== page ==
How To Use Leading Lines To Create More Interesting Compositions

Leading lines are one of the most effective and under-utilized composition tools available to artists. Leading lines are essentially lines which lead people through the painting, usually towards points of interest.

These lines can either be created using actual lines in your painting or organically through the arrangement of elements in your painting (for example, the line created by the top of a mountain range in the distance).

There is a strong psychological element to leading lines which makes them such a powerful tool. Our eyes like to follow lines. It is as simple as that. This is powerful in that you can essentially use leading lines to direct people to wherever you want in the painting.

How Can You Utilize Leading Lines In Your Artworks?

There are many ways you can utilize leading lines in your artworks. The trick is to use the leading lines to purposefully direct people throughout the painting and towards points of interest. You do not need to boldly direct people straight at your focal point. It could be much more intricate than that.

It is also important not to overdo it. There is beauty in subtlety and some things are better left to the viewer’s imagination. So do not go and direct every line in your painting towards your focal point. That would be way too obvious.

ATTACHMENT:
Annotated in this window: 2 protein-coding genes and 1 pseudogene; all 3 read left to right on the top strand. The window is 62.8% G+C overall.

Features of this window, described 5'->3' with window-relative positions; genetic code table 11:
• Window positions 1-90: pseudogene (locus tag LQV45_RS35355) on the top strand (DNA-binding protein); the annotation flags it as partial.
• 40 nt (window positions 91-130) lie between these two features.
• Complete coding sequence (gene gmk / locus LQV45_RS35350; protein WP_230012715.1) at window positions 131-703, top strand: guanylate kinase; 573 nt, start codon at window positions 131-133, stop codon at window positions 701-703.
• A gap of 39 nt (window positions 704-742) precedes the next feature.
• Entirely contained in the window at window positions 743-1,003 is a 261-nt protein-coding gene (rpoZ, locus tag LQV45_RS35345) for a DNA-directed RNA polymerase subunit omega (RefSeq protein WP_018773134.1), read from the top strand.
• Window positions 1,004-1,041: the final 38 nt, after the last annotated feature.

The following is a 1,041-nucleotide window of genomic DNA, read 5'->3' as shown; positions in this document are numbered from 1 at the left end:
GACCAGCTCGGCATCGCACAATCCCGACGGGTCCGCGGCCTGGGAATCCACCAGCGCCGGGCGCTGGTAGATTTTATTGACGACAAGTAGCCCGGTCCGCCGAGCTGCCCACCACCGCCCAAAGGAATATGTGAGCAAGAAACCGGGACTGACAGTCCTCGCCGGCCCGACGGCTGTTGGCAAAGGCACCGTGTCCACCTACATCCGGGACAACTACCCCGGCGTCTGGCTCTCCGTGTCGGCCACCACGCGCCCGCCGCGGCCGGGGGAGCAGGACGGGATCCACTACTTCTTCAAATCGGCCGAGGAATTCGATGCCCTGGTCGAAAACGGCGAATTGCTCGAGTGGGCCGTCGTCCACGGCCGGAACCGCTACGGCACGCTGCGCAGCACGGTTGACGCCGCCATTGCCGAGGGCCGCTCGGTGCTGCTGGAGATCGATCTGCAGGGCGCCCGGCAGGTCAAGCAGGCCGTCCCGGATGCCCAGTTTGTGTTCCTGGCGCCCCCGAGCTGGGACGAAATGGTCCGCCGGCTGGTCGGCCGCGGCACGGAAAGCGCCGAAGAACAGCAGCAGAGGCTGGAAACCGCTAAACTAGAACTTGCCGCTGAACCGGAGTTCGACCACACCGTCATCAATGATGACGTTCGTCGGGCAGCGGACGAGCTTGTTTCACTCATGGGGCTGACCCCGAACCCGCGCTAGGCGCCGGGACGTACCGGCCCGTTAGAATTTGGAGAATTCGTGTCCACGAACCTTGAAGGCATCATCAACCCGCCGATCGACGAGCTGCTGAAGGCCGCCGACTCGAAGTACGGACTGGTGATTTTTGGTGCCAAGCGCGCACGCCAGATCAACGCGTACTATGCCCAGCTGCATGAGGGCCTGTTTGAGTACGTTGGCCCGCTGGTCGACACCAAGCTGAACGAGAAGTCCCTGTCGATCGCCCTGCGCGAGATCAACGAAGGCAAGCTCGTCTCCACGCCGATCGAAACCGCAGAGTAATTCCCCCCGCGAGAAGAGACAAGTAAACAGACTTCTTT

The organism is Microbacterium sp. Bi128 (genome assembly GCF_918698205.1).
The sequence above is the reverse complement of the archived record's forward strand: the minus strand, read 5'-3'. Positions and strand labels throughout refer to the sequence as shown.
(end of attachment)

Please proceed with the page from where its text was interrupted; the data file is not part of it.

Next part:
Instead, use a few lines to gently draw people around the painting and ultimately in the direction of your focal point. People do not want to feel like they are being pushed in a certain direction. You need them to think they arrived there on their own.

Claude Monet utilized leading lines in many of his paintings to draw you in and around the paintings. In the painting below, lines are created by the shoreline and the cliff. There is also a subtle line created by the formation of the boats.

Sometimes, the leading lines do not need to be clear, like in the painting below by Alfred Sisley. In this painting the leading lines are created organically by the edges of the trees, the path and from changes in light.

Leading lines are often far easier to demonstrate when architectural objects are involved. In nature, you usually must rely on lines which are created organically through the arrangement of natural elements (such as the line created by a row of trees). But when architecture is involved, you can simply use the lines created by the architecture.

How Not To Use Leading Lines

As with anything in painting, you need to be careful with how you use leading lines. It is a powerful technique which you want to use to your benefit, not detriment.

Here are some common issues made with leading lines:

  • You lead people out of the painting. The purpose of leading lines is to direct people throughout your painting, generally to points of interest. You do not want to direct people straight out of the painting. This means you should try to avoid lines which directly point to the edges of your canvas.
  • You make it too obvious. People do not like being told what to do. You want them to think they arrived at a destination without any influence. Leading lines are often best used as subtle suggestions to gently push people to where you want them to go.
  • You do not have enough variance. There is nothing natural about having numerous leading lines which are all the same length, angle and thickness pointing in the same direction at your focal point. Try and mix it up. This will result in a more natural composition.
  • You lead people with no purpose. The general purpose of leading lines is to guide people to points of interest in your painting. You should always have a purpose in mind when leading someone through your painting.